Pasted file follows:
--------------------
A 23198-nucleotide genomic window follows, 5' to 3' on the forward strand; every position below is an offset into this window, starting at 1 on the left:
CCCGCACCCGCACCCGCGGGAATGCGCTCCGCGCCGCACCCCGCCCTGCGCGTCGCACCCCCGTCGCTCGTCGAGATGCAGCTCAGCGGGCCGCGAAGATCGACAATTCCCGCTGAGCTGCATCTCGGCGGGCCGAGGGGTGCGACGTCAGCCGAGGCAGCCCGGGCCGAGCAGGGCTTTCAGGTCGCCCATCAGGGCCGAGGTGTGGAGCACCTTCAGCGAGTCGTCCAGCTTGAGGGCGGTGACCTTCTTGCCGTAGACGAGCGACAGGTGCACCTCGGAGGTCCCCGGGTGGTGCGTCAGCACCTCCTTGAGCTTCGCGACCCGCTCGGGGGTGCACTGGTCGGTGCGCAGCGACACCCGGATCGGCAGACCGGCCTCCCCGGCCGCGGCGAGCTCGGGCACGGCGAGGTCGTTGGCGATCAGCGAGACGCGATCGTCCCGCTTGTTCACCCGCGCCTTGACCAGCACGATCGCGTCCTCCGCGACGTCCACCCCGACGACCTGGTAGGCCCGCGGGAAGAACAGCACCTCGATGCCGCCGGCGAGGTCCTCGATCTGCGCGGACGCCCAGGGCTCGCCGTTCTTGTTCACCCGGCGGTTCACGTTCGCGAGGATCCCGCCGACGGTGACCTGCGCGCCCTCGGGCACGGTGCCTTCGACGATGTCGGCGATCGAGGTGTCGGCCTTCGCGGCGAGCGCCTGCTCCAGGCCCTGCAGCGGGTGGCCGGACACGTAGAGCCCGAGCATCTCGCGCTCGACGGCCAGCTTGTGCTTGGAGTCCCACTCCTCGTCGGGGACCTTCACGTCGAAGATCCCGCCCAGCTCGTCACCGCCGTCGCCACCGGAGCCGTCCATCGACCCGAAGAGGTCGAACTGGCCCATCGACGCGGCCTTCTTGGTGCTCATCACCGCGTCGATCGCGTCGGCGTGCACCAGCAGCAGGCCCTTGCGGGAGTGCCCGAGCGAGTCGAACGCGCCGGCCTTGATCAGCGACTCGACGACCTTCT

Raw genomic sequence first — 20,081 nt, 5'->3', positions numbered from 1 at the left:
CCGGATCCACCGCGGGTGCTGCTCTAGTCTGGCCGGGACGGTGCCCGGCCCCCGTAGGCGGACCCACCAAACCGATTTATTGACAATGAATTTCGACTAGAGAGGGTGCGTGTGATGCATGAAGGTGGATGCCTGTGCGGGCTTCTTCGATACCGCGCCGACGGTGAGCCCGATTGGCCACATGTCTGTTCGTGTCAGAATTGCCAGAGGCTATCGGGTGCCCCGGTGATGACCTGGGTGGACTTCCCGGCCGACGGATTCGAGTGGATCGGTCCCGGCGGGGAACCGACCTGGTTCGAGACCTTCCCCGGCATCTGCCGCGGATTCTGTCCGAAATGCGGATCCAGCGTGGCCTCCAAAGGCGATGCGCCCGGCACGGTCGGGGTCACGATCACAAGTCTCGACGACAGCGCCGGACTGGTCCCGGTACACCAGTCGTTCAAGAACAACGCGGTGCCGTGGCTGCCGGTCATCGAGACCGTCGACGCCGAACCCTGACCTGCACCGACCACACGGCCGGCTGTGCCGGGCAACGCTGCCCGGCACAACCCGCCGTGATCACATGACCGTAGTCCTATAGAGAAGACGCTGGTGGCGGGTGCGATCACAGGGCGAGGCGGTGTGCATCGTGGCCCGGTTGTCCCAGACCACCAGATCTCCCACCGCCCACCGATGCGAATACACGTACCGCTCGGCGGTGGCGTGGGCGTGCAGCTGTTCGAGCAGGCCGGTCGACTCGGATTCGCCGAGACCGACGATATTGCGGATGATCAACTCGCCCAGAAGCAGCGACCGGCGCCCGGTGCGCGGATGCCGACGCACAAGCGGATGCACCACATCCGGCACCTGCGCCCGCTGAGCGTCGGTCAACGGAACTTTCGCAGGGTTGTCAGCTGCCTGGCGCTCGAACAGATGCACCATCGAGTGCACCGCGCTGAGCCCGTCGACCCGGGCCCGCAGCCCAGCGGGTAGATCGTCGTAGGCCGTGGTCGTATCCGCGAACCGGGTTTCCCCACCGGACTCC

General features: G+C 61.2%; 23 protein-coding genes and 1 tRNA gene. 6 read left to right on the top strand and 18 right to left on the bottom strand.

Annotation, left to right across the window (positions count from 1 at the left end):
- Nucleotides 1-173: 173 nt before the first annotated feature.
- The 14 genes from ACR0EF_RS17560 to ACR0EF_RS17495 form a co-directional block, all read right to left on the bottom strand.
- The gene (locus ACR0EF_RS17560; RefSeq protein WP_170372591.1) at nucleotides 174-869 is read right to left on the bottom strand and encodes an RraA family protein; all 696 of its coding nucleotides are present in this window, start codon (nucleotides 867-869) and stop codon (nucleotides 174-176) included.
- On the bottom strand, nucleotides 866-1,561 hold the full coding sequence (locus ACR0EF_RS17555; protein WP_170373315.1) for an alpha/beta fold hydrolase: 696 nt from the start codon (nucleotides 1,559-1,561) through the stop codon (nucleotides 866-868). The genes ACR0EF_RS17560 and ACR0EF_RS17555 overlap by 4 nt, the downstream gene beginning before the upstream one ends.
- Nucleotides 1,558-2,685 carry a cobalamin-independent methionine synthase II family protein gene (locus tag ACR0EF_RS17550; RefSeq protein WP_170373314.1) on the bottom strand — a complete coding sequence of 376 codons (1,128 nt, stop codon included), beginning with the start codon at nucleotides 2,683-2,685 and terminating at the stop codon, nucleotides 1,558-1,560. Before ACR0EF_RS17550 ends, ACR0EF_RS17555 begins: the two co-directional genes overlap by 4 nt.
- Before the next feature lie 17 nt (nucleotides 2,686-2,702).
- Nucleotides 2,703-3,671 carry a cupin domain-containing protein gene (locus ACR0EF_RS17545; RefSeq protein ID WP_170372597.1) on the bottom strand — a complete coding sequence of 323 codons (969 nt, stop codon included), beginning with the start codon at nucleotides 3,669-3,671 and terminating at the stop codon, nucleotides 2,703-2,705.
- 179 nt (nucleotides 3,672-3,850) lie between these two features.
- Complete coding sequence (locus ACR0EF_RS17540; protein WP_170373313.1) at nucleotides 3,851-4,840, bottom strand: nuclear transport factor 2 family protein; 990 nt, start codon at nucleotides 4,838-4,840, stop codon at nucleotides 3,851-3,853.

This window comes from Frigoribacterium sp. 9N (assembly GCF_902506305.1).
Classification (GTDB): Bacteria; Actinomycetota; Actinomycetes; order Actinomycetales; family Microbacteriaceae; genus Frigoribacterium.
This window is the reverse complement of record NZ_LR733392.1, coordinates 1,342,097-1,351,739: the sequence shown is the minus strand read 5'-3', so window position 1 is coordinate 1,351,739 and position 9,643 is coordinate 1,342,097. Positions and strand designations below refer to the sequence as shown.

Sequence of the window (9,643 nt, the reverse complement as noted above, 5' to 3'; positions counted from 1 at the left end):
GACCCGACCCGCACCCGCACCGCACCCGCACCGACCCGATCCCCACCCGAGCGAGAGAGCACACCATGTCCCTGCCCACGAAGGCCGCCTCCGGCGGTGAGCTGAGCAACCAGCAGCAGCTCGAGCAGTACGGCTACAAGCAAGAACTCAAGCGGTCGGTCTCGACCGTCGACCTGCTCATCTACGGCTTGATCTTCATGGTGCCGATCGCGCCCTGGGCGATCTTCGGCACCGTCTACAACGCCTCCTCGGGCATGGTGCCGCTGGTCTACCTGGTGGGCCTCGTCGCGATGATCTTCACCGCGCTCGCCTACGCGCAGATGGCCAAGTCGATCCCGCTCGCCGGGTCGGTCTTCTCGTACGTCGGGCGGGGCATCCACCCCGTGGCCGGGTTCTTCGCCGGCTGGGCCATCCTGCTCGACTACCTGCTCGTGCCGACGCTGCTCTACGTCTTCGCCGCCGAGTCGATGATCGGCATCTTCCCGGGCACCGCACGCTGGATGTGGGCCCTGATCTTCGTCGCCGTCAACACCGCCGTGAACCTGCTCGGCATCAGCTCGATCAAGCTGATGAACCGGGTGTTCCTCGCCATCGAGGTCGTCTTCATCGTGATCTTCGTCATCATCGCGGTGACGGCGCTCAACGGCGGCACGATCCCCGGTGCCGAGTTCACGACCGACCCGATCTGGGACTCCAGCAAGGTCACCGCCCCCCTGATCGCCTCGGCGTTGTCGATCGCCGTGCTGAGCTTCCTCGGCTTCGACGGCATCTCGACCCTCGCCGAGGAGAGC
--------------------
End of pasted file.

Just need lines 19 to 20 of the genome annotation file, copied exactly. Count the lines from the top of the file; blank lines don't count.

Sequence of the window (9,643 nt, the reverse complement as noted above, 5' to 3'; positions counted from 1 at the left end):
GACCCGACCCGCACCCGCACCGCACCCGCACCGACCCGATCCCCACCCGAGCGAGAGAGCACACCATGTCCCTGCCCACGAAGGCCGCCTCCGGCGGTGAGCTGAGCAACCAGCAGCAGCTCGAGCAGTACGGCTACAAGCAAGAACTCAAGCGGTCGGTCTCGACCGTCGACCTGCTCATCTACGGCTTGATCTTCATGGTGCCGATCGCGCCCTGGGCGATCTTCGGCACCGTCTACAACGCCTCCTCGGGCATGGTGCCGCTGGTCTACCTGGTGGGCCTCGTCGCGATGATCTTCACCGCGCTCGCCTACGCGCAGATGGCCAAGTCGATCCCGCTCGCCGGGTCGGTCTTCTCGTACGTCGGGCGGGGCATCCACCCCGTGGCCGGGTTCTTCGCCGGCTGGGCCATCCTGCTCGACTACCTGCTCGTGCCGACGCTGCTCTACGTCTTCGCCGCCGAGTCGATGATCGGCATCTTCCCGGGCACCGCACGCTGGATGTGGGCCCTGATCTTCGTCGCCGTCAACACCGCCGTGAACCTGCTCGGCATCAGCTCGATCAAGCTGATGAACCGGGTGTTCCTCGCCATCGAGGTCGTCTTCATCGTGATCTTCGTCATCATCGCGGTGACGGCGCTCAACGGCGGCACGATCCCCGGTGCCGAGTTCACGACCGACCCGATCTGGGACTCCAGCAAGGTCACCGCCCCCCTGATCGCCTCGGCGTTGTCGATCGCCGTGCTGAGCTTCCTCGGCTTCGACGGCATCTCGACCCTCGCCGAGGAGAGC